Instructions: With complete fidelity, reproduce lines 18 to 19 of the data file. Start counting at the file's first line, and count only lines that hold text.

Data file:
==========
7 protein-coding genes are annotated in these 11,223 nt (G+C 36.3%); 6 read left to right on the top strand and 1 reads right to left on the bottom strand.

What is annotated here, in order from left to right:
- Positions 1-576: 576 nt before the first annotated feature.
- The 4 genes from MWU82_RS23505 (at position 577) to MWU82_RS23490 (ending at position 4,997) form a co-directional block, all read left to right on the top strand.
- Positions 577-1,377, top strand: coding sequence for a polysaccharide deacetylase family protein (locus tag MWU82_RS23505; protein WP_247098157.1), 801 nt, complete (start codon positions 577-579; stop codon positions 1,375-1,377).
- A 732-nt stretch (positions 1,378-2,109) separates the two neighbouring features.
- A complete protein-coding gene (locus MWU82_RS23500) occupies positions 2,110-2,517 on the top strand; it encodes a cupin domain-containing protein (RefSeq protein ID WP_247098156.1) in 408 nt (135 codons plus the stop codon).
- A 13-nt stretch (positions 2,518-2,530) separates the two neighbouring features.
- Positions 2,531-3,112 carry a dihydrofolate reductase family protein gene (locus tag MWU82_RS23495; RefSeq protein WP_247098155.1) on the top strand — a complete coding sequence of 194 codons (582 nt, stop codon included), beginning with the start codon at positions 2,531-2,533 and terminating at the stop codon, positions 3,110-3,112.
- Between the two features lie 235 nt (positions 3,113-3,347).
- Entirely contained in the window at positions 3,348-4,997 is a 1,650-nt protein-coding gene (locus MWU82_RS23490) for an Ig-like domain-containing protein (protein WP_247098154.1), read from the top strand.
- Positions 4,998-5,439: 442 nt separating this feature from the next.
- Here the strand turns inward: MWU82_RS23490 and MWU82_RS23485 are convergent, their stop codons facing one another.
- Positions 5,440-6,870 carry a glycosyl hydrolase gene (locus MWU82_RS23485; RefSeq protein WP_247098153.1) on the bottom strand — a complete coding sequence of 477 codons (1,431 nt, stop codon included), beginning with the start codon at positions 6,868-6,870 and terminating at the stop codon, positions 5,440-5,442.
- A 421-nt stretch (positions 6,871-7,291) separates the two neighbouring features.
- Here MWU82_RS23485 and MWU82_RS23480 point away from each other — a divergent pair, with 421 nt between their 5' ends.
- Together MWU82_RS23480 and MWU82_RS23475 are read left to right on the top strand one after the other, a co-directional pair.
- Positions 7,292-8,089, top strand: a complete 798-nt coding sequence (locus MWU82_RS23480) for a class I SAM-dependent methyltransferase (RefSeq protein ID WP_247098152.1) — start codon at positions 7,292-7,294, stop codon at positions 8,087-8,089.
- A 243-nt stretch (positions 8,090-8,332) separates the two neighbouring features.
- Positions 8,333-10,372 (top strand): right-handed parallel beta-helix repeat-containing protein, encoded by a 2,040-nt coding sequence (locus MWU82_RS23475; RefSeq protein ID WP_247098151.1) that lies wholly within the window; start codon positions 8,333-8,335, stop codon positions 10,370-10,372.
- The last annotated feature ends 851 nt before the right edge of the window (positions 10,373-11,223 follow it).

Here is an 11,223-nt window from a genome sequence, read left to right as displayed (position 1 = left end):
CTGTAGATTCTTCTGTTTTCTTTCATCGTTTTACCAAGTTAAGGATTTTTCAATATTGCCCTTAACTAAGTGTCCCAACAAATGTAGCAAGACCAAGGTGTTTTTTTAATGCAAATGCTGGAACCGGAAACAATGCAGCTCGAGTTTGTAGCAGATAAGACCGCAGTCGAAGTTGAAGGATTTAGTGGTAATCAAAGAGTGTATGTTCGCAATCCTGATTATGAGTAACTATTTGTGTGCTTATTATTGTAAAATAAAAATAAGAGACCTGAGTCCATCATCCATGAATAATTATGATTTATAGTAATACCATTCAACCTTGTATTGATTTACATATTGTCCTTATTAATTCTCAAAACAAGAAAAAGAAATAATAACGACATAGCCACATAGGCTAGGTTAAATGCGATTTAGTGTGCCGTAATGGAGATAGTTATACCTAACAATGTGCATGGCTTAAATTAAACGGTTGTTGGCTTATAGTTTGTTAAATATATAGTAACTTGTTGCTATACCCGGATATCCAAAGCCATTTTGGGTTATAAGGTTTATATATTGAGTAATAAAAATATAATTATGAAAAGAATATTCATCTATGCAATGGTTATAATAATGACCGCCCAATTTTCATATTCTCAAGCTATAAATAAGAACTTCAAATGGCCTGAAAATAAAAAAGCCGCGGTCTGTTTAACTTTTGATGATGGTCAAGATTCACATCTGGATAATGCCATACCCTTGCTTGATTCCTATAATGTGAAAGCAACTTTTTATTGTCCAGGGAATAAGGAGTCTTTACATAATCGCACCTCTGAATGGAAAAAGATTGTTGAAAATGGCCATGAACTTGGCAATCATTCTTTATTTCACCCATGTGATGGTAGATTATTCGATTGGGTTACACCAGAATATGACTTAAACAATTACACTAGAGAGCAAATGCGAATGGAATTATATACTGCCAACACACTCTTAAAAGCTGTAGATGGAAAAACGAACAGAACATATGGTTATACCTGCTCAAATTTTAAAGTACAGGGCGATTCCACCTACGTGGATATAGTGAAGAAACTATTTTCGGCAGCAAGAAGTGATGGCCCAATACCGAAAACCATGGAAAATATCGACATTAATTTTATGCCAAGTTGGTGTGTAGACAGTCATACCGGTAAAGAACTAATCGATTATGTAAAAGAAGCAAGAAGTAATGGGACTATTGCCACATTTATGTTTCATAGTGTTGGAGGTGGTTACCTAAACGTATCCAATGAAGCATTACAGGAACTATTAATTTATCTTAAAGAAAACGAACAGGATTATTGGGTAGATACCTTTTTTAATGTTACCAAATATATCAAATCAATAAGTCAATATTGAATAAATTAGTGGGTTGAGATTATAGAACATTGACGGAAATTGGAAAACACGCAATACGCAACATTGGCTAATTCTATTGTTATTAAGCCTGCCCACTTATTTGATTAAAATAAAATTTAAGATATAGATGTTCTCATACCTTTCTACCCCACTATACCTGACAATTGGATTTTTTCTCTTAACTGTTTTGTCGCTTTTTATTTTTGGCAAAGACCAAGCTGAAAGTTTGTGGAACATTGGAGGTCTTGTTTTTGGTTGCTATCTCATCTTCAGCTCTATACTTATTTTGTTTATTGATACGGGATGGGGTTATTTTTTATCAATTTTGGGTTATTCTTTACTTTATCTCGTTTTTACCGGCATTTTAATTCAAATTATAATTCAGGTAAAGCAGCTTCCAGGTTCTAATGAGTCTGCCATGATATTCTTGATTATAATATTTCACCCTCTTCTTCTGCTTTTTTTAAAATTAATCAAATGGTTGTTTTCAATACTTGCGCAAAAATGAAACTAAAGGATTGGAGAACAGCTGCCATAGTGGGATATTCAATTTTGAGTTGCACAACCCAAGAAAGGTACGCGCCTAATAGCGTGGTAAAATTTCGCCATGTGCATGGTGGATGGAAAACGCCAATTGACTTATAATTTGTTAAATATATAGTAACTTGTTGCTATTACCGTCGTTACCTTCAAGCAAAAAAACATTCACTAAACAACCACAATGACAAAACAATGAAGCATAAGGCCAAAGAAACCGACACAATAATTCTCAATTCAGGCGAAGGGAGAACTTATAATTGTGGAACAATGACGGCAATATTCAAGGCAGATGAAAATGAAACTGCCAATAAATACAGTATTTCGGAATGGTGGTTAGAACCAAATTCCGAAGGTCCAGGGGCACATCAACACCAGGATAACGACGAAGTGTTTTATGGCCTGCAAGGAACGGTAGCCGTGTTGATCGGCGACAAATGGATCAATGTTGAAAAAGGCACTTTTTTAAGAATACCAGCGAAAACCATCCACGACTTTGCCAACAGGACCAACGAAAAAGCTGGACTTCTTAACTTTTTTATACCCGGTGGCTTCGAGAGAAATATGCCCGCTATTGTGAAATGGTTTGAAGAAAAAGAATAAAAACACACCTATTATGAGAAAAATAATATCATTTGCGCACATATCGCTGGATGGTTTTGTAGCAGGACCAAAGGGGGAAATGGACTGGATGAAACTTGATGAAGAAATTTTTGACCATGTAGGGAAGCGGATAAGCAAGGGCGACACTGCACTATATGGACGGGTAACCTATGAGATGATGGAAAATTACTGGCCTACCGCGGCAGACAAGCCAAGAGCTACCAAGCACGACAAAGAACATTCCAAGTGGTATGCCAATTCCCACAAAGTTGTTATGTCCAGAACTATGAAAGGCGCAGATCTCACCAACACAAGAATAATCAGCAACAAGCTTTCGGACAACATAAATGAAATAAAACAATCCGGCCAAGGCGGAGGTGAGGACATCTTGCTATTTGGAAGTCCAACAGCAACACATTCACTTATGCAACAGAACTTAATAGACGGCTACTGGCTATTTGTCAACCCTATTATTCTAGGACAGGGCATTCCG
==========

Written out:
- Positions 7,292-8,089, top strand: a complete 798-nt coding sequence (locus MWU82_RS23480) for a class I SAM-dependent methyltransferase (RefSeq protein ID WP_247098152.1) — start codon at positions 7,292-7,294, stop codon at positions 8,087-8,089.
- A 243-nt stretch (positions 8,090-8,332) separates the two neighbouring features.